Strategy Three: Assess options that reduce financial pressure on staff

Pressure of any kind is overwhelming — even if it’s just heavy traffic on a usually quiet street. Financial pressure takes its toll so if managers can relieve even a small amount of this for their teams everyone can have resilience in a hard time. If an organization has means to shoulder some financial burdens then it’s worth investigating and implementing. In certain scenarios, managers may be able to incorporate certain low-level organizational expenses as a tax write-off. This could look like a company-catered weekly or fortnightly lunch, to save team members some money, as well as providing work-appropriate beverages and snacks for everyone day-to-day. These small costs could be a show of goodwill that provides relief. Another option could be to revise the company dress code so staff don’t feel like they need to wear expensive clothing if they don’t have to. After two years of work from home, a more relaxed yet still smart clothing expectation is more attainable and could even help to eliminate dry-cleaning bills. Managers could also look to solutions that help relieve financial pressure after-hours, too. Simply surveying team members and establishing the most common streaming or audio services could then result in the company purchasing ‘family’ or ‘business’ log-ins so that people don’t have this monthly expense but can still enjoy their preferred platforms. Finally, as the holiday season approaches, opt for a company gift with financial benefits like gift cards or a coupon book — there are even digital options available for this now that are sustainable and can be carried conveniently as a smartphone app.

Reduce financial pressure

Strategy Four: Share cost-saving resources

Incorporating services and items in the workplace that can be shared or utilized is a positive step managers that promotes a team working together through a tough time. A starting point could be booking free financial advice and tax education sessions in the workplace so employees know what expenses they can claim back. On a daily level, and in line with with safety policies, managers could dedicate a physical space at the office for working out so employees don’t have to pay for the gym and the health of the team is promoted in group workouts, too. Creating a green space onsite that grows herbs is a way to enhance a workplace and everyone can take home clippings for meals while enjoying the presence of plants. Finally, setting up a message board that highlights discounts, offers or annual subscription deals normalizes a knowledge sharing economy so that employees can save money where possible in a group effort that doesn’t single anyone out.

Strategy Five: Encourage flexibility for employee gain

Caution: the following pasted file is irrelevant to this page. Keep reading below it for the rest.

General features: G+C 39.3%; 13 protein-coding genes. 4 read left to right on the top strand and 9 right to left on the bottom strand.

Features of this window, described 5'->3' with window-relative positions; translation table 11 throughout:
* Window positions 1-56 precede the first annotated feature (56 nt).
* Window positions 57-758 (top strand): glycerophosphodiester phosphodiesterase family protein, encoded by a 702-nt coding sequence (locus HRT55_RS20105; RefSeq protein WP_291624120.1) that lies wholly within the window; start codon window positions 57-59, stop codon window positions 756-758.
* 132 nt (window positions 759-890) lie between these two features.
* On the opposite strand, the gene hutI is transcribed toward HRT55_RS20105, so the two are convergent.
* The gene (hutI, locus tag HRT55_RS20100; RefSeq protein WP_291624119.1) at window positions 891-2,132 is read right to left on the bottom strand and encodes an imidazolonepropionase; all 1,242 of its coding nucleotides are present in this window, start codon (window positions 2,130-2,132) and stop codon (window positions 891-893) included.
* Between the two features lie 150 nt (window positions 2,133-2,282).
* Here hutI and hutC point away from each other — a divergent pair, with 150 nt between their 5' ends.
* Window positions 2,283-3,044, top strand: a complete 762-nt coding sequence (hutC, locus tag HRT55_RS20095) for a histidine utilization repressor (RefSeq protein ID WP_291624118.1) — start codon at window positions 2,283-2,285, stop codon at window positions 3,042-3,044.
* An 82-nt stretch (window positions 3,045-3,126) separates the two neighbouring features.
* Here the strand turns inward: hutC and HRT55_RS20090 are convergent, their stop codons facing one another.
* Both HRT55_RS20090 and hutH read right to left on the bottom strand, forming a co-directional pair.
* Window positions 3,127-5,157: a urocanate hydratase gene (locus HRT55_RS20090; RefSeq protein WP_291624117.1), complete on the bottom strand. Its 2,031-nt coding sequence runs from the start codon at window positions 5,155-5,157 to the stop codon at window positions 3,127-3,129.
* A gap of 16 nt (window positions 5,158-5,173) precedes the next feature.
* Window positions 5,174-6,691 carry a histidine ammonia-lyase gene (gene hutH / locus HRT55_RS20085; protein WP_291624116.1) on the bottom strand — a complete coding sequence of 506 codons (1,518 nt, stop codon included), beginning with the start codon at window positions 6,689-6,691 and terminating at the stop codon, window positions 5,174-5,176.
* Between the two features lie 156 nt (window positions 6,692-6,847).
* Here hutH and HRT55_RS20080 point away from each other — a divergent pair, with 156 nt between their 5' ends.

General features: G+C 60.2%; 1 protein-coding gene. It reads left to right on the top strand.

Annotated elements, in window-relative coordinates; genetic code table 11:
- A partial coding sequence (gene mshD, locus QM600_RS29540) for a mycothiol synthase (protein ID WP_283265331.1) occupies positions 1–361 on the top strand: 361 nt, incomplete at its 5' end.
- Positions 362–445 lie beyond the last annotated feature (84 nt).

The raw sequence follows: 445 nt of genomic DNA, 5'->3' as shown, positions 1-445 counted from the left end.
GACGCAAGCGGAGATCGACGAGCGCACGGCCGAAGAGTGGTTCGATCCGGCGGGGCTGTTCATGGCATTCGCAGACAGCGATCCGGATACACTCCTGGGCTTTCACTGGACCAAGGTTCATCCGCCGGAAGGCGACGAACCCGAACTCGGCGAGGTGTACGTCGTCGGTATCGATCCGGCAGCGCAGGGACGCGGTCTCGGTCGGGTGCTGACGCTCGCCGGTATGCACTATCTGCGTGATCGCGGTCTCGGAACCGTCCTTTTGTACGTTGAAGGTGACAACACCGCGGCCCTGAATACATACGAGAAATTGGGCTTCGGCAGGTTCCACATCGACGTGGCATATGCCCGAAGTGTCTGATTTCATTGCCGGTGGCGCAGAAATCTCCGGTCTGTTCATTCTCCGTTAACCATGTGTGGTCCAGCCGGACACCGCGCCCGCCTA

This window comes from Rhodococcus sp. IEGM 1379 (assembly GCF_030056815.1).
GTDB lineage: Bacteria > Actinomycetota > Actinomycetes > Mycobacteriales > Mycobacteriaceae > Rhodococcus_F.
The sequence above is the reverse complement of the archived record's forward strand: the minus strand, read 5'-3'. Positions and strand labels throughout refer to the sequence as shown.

Managers can also encourage a model of work flexibility that dynamically engages all team members. If employees find that stress is interfering with their focus, managers can use their communication policies to design and implement solutions that are about value for everyone. A flexible workplace with hybrid working means staff know they’re trusted and they can plan their work days in line with their own strengths. A refreshing step of normal processes like walking meetings could shake up existing operations wherein the team steps outside for their physical and mental health without their work day getting any longer. Managers might also allocate weekly training time that keeps staff skilled. Working one-on-one to identify goals for each team member, managers could: implement a formal training module to keep things fresh, allocate self-education periods in the workday, schedule regular training sessions with experts, or pre-determine a company-wide afternoon a week for self-directed professional development tasks. The number one goal is to show team members that they’re being invested in and that their managers recognize they are more engaged when they pursue multifaceted skill-development as feeling joy at work is particularly difficult in this climate. Treating every person with individual consideration is a part of respectfully working with purpose no matter what’s happening at work.

A final note for managers looking to support their teams during an economic downturn

It is worthwhile to note that every organization is different and certain strategies outlined above may not be wholly suitable for implementation. These points are still designed to be attainable and customized depending on needs, policies, and industry. A final option could be discussing the pressure of economic downturn and using the general themes of the strategies as a launchpad for action. More than any other, the strategy of communication is fundamental to managers staying connected with their teams, so take the time for conversation and start devising solutions together from there.